Following Bob Meehan's summary of the Institute's position on interest rates, a question was asked whether TEI (and the other groups) favored equalized interest rates even though the rate differential was borrowed from and still exists in the Internal Revenue Code. It was suggested that taxpayers as a group may suffer from "decoupling" state rules from the Internal Revenue Code.

TEI believes the suggestion is without merit. The concept of federal-state uniformity has never been blindly adhered to and, indeed, has generally been embraced for specific purposes in connection with the calculation of taxable income. Thus, while the States may conform (for example) to federal depreciation rules in order to achieve the attendant simplification, they have not generally viewed the conformity issue as having bearing on their systems' administrative rules. In other words, we believe a "fear of decoupling" argument has little relevance to the question whether the States should adopt uniform, evenhanded interest rates.

B. State-Imposed Audit Fees

TEI has long opposed the imposition of fees on taxpayers to offset the State's administrative costs of conducting an audit or its legal costs incurred in defending tax appeals. We believe the adoption of such a "user-fee" approach to financing tax audits and appeals is wholly inappropriate to our voluntary self-assessment tax system.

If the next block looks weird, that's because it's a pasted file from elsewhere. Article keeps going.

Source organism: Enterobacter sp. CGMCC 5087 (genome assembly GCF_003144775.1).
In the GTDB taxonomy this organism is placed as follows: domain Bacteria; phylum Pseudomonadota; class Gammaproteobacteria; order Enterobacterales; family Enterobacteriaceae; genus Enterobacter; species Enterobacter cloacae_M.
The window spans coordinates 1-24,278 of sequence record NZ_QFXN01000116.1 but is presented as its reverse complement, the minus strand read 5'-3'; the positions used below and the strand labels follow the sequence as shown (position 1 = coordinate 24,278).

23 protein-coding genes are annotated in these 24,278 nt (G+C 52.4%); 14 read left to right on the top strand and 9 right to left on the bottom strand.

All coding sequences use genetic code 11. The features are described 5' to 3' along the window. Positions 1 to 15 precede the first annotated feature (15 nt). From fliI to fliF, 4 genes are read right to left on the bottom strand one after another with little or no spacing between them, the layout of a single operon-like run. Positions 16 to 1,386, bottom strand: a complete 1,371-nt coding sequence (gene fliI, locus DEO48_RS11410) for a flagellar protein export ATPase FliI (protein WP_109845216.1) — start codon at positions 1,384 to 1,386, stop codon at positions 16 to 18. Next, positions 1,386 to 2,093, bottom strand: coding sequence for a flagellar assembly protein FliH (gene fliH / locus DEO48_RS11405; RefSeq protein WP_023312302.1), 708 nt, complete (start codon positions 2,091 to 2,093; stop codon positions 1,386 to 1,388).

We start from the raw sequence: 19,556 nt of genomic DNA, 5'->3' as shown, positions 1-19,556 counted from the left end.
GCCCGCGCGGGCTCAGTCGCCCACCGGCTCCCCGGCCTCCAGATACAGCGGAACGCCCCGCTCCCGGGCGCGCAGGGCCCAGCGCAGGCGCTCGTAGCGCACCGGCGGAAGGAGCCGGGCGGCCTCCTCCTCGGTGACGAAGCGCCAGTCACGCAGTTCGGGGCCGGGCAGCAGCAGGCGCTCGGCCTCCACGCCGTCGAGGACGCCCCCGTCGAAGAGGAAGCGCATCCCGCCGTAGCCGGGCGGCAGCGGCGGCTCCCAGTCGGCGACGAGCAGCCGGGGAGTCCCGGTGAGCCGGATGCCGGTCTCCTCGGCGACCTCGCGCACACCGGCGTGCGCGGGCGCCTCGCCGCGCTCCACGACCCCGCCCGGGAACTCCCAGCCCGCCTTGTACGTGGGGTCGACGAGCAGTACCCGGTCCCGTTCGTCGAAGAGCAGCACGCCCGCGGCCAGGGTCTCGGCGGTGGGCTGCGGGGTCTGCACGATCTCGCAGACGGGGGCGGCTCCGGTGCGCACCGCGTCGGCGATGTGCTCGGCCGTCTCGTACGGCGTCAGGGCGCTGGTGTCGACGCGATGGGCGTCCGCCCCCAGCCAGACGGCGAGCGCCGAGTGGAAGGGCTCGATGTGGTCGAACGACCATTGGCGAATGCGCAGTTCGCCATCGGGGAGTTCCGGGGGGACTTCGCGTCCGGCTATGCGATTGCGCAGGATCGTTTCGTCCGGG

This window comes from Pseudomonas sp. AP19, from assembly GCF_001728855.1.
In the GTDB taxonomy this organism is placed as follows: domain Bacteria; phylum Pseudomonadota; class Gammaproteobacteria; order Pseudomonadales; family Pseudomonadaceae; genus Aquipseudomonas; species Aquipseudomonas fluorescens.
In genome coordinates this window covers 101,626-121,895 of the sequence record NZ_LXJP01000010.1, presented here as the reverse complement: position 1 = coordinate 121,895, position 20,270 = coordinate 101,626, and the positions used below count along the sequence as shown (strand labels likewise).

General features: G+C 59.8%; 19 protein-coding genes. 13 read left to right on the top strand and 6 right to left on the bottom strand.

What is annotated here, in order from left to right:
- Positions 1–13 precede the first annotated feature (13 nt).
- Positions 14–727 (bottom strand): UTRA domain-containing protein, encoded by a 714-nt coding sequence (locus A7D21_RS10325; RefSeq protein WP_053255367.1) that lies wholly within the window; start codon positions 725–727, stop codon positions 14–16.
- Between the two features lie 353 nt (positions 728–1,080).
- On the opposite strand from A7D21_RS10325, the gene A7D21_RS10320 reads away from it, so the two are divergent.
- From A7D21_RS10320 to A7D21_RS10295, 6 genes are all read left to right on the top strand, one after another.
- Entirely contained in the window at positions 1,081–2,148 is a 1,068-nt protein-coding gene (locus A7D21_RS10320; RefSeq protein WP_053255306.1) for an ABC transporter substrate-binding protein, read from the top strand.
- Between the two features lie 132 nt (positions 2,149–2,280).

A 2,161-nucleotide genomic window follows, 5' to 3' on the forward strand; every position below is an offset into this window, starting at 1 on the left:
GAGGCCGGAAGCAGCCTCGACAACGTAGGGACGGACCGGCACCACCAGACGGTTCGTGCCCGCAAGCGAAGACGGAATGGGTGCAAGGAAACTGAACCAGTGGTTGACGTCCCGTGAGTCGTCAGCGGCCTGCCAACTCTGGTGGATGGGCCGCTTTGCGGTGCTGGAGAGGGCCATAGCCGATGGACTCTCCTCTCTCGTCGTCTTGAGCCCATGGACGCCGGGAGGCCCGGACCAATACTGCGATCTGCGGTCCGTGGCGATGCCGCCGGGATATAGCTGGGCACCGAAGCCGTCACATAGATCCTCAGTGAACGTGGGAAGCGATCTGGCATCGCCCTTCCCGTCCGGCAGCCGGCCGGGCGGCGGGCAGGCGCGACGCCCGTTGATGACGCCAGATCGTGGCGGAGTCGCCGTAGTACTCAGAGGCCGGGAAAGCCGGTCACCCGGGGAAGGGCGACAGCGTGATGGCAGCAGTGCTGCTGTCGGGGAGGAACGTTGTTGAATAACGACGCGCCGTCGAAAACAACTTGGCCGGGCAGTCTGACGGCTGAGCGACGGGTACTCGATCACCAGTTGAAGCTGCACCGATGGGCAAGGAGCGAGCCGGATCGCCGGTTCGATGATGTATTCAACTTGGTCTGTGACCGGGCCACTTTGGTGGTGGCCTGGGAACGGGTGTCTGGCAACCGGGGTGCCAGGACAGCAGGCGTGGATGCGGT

States that impose audit fees have tended to do so in an arbitrary and discriminating manner. For example, New York State averred that its recent bank audit fee was justified because a high proportion of the tax revenues from banks was perceived to be derived from the audit process. The State then proposed through regulations that an audit fee of $110 per hour be charged but set forth no justification for that amount. More important, there was no mechanism provided for challenging the hourly rate or monitoring the magnitude of the fees imposed in particular cases. Such an arbitrary and discriminatory fee undermines our voluntary self assessment system of taxation. Although the New York Supreme Court struck down the State's bank audit fee, a few states (and local jurisdictions) continue to assess the cost of audits to taxpayers.